Kristina Allers

Charité Universitätsmedizin Berlin, Berlín, Berlin, Germany

Are you Kristina Allers?

Claim your profile

Publications (31)230.95 Total impact

  • [Show abstract] [Hide abstract]
    ABSTRACT: Clinical manifestations of leptospirosis are highly variable: from asymptomatic to severe and potentially fatal. The outcome of the disease is usually determined in the immunological phase, beginning in the second week of symptoms. The underlying mechanisms, predictive factors, and individual immune responses that contribute to clinical variations are not well understood. The aim of this study was to determine the specifics of CD4+ T-cell reactivity and cytokine release after stimulation with leptospiral antigens in patients with leptospirosis of different disease severities (patients with mild and severe symptoms) and in control subjects (with and without proven exposure to Leptospira). Whole-blood specimens were stimulated with Leptospira antigens in vitro. Subsequently, intracellular staining of cytokines was performed, and flow cytometry was used to assess the expression of CD40 ligand (CD40L) and the production of gamma interferon (IFN-γ), interleukin-10 (IL-10), IL-2, and tumor necrosis factor alpha (TNF-α) by CD4+ T cells. The production of inflammatory cytokines such as TNF-α by CD4+ T cells after stimulation with leptospiral antigens was highest in patients with severe disease. In contrast, the ratio of IL-10 production to TNF-α production was higher in exposed subjects than in patients with mild and severe disease. Levels of proinflammatory cytokines such as TNF-α may be useful markers of the severity of the immunological phase of leptospirosis. IL-10 production by T cells after antigen-specific stimulation may indicate a more successful downregulation of the inflammatory response and may contribute to an asymptomatic course of the disease.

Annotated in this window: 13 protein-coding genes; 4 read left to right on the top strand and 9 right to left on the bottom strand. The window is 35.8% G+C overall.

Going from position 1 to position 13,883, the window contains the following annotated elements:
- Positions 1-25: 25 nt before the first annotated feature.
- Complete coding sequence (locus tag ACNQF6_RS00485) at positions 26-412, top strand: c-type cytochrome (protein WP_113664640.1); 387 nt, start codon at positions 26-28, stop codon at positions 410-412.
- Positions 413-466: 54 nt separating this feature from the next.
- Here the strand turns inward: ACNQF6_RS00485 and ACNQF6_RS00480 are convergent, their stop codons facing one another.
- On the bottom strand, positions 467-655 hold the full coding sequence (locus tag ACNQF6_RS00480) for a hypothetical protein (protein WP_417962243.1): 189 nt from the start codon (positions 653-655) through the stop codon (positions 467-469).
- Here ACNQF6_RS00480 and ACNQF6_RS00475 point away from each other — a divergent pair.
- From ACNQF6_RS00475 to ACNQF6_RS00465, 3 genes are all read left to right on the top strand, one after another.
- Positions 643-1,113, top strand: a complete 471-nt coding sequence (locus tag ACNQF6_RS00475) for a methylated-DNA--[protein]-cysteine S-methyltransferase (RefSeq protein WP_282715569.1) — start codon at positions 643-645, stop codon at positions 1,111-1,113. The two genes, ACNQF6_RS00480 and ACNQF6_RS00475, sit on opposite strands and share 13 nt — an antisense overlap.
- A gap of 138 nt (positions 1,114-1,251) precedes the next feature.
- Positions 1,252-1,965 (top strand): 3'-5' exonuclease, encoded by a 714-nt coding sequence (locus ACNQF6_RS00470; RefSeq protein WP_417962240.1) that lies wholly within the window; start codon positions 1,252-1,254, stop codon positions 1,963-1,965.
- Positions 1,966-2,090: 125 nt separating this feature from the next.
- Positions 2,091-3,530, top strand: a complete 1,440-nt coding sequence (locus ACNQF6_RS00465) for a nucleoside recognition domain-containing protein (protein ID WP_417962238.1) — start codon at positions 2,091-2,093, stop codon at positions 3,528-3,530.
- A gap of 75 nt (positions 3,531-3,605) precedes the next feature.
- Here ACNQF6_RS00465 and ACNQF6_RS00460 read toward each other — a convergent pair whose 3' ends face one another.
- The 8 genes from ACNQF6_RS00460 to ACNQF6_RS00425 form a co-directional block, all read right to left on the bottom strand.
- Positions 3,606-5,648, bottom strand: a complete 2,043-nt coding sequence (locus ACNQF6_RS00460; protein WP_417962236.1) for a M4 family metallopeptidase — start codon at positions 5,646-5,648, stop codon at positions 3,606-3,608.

No preview · Article · Oct 2015 · Clinical and vaccine Immunology: CVI
  • Source

    Full-text · Dataset · Sep 2015
  • Source

    Full-text · Dataset · Sep 2015
  • Source
    Kristina Allers · Thomas Schneider
    [Show abstract] [Hide abstract]